Tory district councillors might tell you there’s nothing they can do. Targets are set at Westminster. Appeals are heard in a special court and cost money to oppose. Buses and roads are the remit of a different branch of local government. But Labour accepts none of these excuses. Any local development targets must consider the wishes of local people. We will oppose any plan that does not, while working for the change in national government that will change those green-belt-destroying building targets. Infrastructure has to work hand-in-hand with housing, and we do not accept that one branch of local government should be allowed to simply pass the blame onto another. Labour will work in a coordinated, coherent way to bring these plans together and make them work for us – not just for landowners and property developers.
Review the use of herbicides and pesticides
Chemical spraying seems to be the norm for dealing with the maintenance of our shared open spaces and recreational areas. It’s a cheap option, but it shouldn’t be the council’s first solution as it will harm the ecosystems in which it’s used.
A local community energy company
In Nottingham, Robin Hood Energy is a not-for-profit, community energy supplier owned by the local council. It produces green energy, locally, for local people. That means they can keep their prices low, because they’re not beholden to shareholders demanding outsize profits. It means they can fight local fuel poverty, because the energy produced is part of the local authority’s remit. It’s an asset that local people can benefit from, and we can learn from their model and apply it here in Sevenoaks and Swanley.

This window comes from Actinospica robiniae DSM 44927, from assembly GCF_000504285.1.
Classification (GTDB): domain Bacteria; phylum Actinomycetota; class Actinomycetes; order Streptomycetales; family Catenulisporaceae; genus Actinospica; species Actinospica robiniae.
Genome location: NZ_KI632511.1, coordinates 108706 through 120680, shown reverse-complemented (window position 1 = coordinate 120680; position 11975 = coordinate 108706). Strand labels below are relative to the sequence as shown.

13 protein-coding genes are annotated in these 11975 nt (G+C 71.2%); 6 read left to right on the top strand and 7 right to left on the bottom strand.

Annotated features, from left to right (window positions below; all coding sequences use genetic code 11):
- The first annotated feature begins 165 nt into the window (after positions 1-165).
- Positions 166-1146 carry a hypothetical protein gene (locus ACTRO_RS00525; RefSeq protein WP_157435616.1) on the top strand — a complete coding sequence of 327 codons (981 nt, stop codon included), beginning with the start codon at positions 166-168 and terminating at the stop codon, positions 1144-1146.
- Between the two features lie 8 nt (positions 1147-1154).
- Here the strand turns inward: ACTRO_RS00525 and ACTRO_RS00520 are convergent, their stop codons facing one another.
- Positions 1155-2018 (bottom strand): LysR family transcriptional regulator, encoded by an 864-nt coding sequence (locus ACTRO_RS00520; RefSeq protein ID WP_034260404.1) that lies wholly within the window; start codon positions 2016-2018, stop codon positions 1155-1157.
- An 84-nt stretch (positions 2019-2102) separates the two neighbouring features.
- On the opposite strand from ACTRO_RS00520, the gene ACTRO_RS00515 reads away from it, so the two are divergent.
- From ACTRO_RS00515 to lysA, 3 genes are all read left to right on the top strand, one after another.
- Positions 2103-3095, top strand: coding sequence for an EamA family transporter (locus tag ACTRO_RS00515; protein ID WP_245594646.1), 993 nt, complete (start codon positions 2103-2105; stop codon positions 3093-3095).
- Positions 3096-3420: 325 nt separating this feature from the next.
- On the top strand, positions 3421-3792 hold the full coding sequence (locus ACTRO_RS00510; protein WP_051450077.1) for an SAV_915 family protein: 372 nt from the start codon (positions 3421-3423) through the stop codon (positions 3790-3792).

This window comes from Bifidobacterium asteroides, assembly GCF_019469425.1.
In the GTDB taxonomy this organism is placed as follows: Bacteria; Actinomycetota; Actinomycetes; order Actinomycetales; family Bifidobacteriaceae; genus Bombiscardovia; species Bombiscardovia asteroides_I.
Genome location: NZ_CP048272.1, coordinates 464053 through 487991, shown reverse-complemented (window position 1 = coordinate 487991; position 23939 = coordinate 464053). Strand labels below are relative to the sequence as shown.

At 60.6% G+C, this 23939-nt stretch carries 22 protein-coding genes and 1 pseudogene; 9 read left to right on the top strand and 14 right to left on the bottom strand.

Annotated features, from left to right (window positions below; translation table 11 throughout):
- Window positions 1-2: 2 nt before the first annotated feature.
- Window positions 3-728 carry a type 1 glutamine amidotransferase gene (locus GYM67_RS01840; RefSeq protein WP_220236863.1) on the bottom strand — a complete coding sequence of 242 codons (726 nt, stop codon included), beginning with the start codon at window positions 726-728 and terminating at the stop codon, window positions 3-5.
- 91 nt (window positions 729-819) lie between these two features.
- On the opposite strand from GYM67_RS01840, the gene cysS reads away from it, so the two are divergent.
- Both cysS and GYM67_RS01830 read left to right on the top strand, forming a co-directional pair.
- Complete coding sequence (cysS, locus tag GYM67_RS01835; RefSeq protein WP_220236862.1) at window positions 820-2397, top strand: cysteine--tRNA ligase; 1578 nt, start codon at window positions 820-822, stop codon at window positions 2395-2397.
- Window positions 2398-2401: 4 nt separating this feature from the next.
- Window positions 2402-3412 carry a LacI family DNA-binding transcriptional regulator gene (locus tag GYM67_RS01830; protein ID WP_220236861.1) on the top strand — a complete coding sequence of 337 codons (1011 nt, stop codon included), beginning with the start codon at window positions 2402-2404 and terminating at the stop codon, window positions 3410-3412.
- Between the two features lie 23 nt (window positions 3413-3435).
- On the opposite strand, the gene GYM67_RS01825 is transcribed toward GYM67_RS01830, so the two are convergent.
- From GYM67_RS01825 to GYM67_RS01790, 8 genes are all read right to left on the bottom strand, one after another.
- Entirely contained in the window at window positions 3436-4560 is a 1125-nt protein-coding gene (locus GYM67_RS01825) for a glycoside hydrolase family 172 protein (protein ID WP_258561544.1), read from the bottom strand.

On being elected to the district council, Labour proposes an immediate feasibility study for investment in a community-owned green energy company on Nottingham’s already-successful and proven Robin Hood model.
Sevenoaks District Council is proud of its weekly recycling service. But there is more that can be done. Currently there is no provision to collect food waste, but in Bromley, just up the road, food waste is collected and recycled as regularly as ordinary rubbish. Labour will investigate food recycling for Sevenoaks and Swanley as a priority.
Restore the free bulky item collection
Since the free bulky waste collection was abandoned as an alleged cost-saving measure, our district has experienced a plague of fly-tipping. Enforcement and detection against fly-tippers erodes much of the saving from the cancelled service, and some of the cost simply falls upon us, householders and often local farmers who find large items dumped illegally in gardens or amongst their crops and livestock. It’s no saving to abandon a valuable public service if the same costs are then borne through enforcement, detection and the knock-on effects on local residents. Labour will restore the free bulky waste collection and put an end to the fly-tipping that has exploded since the Tory council took this short-sighted decision.
Support green businesses
We’ll talk in more detail about our plans to support local businesses and revitalise our local economy in the following section, but at the heart of any plan that puts the environment first must be prioritising and supporting local green business. Labour in power will prefer businesses that can prove a commitment to environmentally-sound sourcing and practices.
End single-use plastics at the council by 2027
Single-use plastics are one of the scourges of our environment. Much of it ends up in the sea, too much of it is indestructible and the permanent pollution this causes will poison generations yet to come.
Every reform starts at home and single-use plastic is no exception. Labour in power will commit to ending the council’s use of single-use plastic within two terms, by April 2027, by finding green and plastic-free alternatives.